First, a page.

In attendance was Orbital-ATK, Aerospace Corporation, Tyvak, Navy Air Weapons Center at China Lake, the China Lake Museum, Rocketry Organization of California (ROC), University of California Los Angeles, University of Southern California, California State University Long Beach, University of California San Diego, University of California Irvine, Cal Poly Pomona, California Institute of Technology, Oregon State, Mars City Design, Spaceport LA and the Magnolia Science Academy.

Many of the university groups and private companies were exhibitors at the event.

UCSD SEDS group

UCLA Rocket Project

USC Rocket Propulsion Laboratory

The Rocketry Organization of California (ROC) had a great exhibit.

Rocketry Organization of California (ROC)

Mars City Design and Spaceport L.A. were both at the exhibition.

Mars City Design

Mars City Design

Mars City Design

Spaceport L.A.

The China Lake Museum also had a great display for their museum in Ridgecrest, CA, soon to be unveiled to the public.

China Lake Museum Foundation

China Lake Museum

Also, we were very fortunate to have a lot of rocketry equipment on display (on loan) from Norton Sales.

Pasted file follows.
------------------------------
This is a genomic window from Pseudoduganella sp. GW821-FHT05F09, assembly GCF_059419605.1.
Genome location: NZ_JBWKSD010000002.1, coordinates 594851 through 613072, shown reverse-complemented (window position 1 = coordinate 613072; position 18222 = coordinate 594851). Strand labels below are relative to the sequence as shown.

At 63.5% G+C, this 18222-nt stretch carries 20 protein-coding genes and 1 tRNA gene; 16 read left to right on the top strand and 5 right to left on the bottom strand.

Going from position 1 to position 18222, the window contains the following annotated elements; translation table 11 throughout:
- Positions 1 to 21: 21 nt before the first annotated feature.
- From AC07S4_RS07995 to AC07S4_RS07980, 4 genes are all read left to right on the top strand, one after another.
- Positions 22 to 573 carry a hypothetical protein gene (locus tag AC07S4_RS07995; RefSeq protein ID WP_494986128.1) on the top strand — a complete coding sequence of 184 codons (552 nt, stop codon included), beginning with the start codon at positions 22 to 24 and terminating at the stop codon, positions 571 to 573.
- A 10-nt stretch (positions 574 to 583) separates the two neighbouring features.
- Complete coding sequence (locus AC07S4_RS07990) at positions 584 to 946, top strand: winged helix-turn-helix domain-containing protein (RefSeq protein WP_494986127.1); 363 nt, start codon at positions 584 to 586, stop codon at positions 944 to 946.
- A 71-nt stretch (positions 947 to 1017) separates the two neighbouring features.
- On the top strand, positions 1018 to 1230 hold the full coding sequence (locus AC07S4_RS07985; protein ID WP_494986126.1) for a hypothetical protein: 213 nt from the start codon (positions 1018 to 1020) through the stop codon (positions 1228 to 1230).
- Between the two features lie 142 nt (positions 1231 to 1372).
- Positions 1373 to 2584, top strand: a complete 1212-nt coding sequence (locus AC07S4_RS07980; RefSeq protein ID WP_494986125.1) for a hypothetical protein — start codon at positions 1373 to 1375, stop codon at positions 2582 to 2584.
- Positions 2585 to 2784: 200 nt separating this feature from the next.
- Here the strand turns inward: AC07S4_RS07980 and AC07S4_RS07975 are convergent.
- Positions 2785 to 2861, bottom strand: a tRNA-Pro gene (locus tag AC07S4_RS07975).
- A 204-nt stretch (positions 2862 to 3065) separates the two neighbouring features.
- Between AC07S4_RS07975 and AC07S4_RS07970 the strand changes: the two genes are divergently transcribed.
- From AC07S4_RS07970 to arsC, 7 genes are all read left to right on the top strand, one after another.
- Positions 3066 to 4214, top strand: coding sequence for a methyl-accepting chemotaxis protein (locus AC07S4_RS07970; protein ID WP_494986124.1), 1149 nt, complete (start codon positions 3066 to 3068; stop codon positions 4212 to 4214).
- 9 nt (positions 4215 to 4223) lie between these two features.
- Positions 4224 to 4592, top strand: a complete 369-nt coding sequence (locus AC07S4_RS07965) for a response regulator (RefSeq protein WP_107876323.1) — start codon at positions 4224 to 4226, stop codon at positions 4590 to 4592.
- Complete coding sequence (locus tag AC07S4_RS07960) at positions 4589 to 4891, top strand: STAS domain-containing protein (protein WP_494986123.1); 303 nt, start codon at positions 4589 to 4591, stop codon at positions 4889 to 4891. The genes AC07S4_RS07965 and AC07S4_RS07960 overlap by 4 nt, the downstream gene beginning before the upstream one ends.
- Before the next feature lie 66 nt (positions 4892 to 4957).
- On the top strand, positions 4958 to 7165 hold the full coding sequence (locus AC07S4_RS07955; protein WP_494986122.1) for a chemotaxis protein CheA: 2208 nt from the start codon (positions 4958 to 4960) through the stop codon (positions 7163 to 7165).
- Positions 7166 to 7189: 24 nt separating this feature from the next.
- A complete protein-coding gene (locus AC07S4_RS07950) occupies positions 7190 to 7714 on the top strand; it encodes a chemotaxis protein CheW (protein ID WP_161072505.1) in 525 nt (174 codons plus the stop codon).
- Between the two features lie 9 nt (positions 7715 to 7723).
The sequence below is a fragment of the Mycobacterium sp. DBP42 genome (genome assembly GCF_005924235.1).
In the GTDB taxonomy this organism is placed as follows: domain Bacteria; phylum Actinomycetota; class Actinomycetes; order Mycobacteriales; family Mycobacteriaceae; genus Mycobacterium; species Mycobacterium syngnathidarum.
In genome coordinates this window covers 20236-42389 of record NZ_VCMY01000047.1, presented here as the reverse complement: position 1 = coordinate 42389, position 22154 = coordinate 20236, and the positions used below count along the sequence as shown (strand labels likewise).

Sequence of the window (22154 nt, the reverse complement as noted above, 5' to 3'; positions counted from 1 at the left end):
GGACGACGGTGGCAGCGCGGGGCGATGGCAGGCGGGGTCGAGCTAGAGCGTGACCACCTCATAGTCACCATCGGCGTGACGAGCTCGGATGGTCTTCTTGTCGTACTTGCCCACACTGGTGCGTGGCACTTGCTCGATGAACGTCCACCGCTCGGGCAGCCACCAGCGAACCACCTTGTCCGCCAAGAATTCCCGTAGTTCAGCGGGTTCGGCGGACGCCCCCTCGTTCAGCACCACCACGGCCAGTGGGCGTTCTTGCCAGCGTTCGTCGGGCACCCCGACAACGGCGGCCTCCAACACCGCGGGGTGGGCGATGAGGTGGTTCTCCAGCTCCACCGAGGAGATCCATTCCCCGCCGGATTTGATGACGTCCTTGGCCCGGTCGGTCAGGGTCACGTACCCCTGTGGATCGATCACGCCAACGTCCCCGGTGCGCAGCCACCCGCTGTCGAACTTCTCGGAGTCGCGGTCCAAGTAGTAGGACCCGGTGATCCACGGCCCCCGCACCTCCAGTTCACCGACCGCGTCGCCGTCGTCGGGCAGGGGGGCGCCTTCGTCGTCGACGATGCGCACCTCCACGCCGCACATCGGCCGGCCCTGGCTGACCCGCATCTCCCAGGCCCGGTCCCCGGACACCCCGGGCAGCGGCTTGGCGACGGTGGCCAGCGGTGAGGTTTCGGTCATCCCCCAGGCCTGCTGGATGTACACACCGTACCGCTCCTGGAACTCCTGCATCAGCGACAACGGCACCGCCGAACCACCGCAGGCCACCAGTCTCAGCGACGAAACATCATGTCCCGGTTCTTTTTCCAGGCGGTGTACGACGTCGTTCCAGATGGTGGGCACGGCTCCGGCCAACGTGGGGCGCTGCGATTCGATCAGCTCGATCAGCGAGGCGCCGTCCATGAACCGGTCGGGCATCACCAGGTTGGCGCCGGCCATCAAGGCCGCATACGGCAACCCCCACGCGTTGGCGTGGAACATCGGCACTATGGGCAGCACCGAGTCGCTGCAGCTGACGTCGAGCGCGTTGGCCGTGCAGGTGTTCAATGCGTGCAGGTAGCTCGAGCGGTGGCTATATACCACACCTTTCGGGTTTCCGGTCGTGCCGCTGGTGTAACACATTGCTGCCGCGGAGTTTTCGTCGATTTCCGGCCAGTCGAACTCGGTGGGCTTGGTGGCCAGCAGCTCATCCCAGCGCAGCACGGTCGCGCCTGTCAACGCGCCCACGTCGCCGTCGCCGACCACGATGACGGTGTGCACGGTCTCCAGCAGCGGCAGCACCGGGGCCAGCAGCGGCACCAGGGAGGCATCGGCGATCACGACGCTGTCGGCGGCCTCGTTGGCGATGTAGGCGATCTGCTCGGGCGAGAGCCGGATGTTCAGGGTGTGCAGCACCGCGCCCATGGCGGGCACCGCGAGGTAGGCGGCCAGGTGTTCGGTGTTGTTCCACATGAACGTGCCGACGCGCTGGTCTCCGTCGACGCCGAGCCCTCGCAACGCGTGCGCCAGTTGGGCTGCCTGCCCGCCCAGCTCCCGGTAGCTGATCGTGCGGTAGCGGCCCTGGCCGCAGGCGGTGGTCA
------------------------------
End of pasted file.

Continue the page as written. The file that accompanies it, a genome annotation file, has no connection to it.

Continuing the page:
TRW pintle engine on display, courtesy of Norton Sales

Norton Sales – North Hollywood, CA

thrust chamber on loan from Norton Sales at the RRS symposium exhibition

Rocketdyne Atlas vernier engine

The RRS SuperDosa full-scale mockup was also on display.

The RRS SuperDosa rocket, full-scale mockup

Also a fine piece from Apogee Astronautics, a Viper 3A booster, on loan to the RRS symposium exhibition courtesy of Robert Kleinberger.

Viper 3A booster on loan from Apogee Astronautics

Many current and former members of the RRS were at the symposium.

Larry Hoffing, Niels Anderson, Chip Bassett, George Garboden and John Mariano

Hal Duffy and Osvaldo Tarditti

George Dosa, at the RRS symposium

Richard Garcia, our director of research at the RRS, had his liquid rocket breadboard on display, one of several projects started at the RRS this year.

Richard and his liquid rocket breadboard

RRS liquid rocket vehicle breadboard, work in progress

John Mariano and Larry Hoffing were both on hand at the RRS table all day at the symposium to talk about the society’s rich history and our recent work with local schools including Hermosa, Compton’s Rise Academy and the Girls Academic Leadership Academy of LA USD.